I’ve lived most of my life in Washington and Utah. Throw in all the driving I’ve done in Oregon, Idaho, Wyoming, and Montana, and it feels like a head start if what you want to be is a writer. All that size. Everywhere. Iconic and mythic. It means I can write new origin stories like “The Woman Who Gave Blackberries to the World” and no one’s going to demand I have at least two sources. And blackberries are worthy of an origin story. I learned that from being born in Washington and by eating them.
What made him say that? It can’t be all the road signs and place names in my work; they’re rarely ever mentioned. It can’t be my use of scientific names to differentiate one tide-pool anemone from another; I don’t do that. Washington’s state flower is the rhododendron, but I think right now is the only time I’ve ever typed the word “rhododendron”.
My guess is that it has more to do with making up new myths. For instance, I have a poem called “What Any Stone Can Tell You” that starts:
When the earth discovered it was Earth, its astonishment became canyons,
and its million years of laughter made them deep.
I suppose people might raise their hands and point out that wind and rivers aren’t laughter, but those aren’t the kinds of people reading poems in the first place. In another poem called “Born and Raised in the Shadow of Mt. Rainier,” I start this way: “In the Old Songs about Washington, salmon nested in trees.” And it turns out I didn’t totally make that up. Not if you think of tree roots as underground branches. Not if you think of nesting as letting go (like sleep, just forever), transforming, becoming nitrogen. What happens—I learned this a few days ago—is that most of the salmon the bears take out of rivers aren’t just eaten right there. A lot get carried deeper into the woods. I dig that place-specific Northwest detail. I love thinking of bears as these massive, clawed, hungry, accidental gardeners whose table scraps fertilize forests. Trading that for a pipeline down the coast of B.C.’s Inner Channel seems like something only the most idiotic and soul-blind would do.
We’ve always had myths and fables—storytelling—to help us know the difference. At least that’s how I see it. How I see it goes something like this: Storytelling is a good way to praise + It’s also a good way to warn and mourn + Myths are an archetypal story form + The West is mythic, or it ought to be = So I can’t really help it; I have to write about, and from, this place… about its owls and wildfires and neighbors and raccoons, about its mountains increasingly lassoed by cul-de-sacs, about its need for more wolves and empathy. I grew up not far from Puget Sound. I’d rather eat clams than a steak.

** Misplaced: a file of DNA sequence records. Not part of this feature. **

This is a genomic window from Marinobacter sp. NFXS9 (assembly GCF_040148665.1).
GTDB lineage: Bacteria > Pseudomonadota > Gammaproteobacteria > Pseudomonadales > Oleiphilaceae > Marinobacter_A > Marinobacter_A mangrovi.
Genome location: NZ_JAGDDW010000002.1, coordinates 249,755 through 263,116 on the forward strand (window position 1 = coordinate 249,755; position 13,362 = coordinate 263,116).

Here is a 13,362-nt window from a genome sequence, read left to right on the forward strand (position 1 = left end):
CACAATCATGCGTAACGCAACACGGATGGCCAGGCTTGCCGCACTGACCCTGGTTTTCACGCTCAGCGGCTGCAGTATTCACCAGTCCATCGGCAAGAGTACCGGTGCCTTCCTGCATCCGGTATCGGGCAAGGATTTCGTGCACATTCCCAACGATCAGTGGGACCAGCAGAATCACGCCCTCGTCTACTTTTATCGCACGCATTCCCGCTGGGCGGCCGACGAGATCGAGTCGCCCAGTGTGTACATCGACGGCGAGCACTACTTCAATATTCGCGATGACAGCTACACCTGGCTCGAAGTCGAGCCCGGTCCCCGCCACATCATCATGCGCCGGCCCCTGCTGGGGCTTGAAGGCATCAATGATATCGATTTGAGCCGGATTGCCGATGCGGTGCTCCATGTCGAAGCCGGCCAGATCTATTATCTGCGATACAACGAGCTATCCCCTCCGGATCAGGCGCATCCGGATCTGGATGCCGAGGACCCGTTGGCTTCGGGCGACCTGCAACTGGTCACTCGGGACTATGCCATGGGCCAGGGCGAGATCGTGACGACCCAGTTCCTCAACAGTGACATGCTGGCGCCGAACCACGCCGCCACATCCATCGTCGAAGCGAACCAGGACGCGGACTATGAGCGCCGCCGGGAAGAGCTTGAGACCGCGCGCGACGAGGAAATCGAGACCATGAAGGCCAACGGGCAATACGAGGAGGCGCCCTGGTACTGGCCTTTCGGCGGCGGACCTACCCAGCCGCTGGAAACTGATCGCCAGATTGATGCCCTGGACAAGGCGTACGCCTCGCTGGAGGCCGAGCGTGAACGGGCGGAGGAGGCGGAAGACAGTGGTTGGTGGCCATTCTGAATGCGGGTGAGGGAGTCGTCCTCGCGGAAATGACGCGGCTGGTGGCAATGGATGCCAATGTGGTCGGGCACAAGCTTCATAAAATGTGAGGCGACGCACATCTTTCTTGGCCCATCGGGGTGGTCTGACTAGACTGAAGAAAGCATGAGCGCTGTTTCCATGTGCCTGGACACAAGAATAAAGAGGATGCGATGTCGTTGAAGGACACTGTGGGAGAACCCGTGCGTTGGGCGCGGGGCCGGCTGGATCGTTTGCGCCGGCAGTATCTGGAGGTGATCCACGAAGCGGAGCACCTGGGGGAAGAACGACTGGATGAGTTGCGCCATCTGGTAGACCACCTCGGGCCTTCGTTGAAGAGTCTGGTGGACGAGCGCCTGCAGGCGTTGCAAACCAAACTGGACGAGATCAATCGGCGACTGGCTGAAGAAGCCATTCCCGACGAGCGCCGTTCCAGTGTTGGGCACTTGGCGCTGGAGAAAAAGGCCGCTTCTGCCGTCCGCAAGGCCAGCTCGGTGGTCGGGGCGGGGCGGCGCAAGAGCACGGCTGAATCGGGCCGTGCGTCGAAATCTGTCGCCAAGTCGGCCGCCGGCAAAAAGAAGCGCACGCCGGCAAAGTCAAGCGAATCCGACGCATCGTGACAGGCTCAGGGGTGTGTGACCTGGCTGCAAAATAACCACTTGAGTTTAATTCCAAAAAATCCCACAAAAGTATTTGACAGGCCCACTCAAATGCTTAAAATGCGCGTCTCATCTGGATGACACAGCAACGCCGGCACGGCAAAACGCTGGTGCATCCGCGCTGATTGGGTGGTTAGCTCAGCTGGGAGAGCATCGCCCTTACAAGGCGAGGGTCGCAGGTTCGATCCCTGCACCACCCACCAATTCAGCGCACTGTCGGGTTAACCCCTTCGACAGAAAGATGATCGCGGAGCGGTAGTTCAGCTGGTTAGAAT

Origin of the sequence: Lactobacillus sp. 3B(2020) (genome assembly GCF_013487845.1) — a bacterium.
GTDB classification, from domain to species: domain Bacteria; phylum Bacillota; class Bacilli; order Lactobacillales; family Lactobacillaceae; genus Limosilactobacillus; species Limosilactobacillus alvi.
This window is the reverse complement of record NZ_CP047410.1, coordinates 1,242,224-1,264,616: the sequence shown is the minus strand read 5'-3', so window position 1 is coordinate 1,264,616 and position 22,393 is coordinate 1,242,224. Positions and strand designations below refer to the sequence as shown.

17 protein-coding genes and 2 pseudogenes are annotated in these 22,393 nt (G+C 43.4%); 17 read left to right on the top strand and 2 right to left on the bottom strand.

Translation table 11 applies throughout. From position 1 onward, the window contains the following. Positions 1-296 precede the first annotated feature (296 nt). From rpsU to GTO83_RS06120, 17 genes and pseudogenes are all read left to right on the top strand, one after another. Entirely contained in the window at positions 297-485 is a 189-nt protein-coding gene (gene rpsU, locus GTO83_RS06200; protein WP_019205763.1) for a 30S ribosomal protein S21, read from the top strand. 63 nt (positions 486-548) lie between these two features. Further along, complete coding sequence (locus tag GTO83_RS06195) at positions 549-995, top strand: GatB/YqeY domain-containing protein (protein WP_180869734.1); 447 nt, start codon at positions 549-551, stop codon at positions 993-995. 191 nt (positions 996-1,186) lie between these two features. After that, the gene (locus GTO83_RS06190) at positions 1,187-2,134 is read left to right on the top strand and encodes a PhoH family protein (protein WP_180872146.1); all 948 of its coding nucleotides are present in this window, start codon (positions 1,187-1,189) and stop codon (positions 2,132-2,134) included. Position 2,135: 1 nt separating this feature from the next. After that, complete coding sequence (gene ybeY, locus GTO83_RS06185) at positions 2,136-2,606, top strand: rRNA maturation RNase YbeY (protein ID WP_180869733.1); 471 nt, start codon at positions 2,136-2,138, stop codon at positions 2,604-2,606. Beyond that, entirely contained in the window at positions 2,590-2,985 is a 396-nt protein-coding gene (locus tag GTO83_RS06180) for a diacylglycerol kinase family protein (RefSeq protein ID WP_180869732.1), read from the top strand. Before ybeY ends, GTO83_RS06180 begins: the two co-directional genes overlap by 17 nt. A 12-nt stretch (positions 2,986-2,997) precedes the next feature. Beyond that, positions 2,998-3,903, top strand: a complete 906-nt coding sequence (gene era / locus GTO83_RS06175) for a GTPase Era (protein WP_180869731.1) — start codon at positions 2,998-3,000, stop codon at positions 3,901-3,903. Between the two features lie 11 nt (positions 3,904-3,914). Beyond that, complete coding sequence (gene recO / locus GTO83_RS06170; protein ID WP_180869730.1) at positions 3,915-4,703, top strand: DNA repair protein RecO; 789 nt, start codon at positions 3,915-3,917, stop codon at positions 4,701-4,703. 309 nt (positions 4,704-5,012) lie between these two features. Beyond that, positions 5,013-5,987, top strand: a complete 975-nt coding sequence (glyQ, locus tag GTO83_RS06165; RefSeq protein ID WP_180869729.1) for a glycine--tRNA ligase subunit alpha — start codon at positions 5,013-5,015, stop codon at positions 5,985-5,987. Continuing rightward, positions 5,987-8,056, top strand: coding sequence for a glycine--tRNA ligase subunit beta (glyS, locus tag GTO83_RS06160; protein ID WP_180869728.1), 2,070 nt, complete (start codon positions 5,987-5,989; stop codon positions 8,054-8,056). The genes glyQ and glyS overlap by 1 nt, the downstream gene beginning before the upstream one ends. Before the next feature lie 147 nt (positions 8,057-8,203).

Using plus signs just now reminds me of something from my junior year in high school. We started at 7:45, which meant we started in blackness during the winter. The 49th parallel. The days are short. They start late and end early. My first-period class was trigonometry, and out the back window one morning I saw a thin line of orange outline Mt. Rainier. Just there, all of a sudden. Like a single orange tracing, a black silhouette. Another minute and the sun was rising. And this was Washington, overcast, the whole sky ceilinged, so the sun split into streaks of light—pinks and reds and whatever—on the undersides of the clouds. And then things filled in and blended, and the sun was halfway up behind the mountain, and the scene out the window was another January morning…. I got a B+ in trig that year, or maybe even an A. But those three minutes are the only part I remember.
Rob Carney’s fourth book 88 Maps just came out from Lost Horse Press (distribution by University of Washington Press). Previous books and chapbooks include Story Problems and Weather Report, both from Somondoco Press.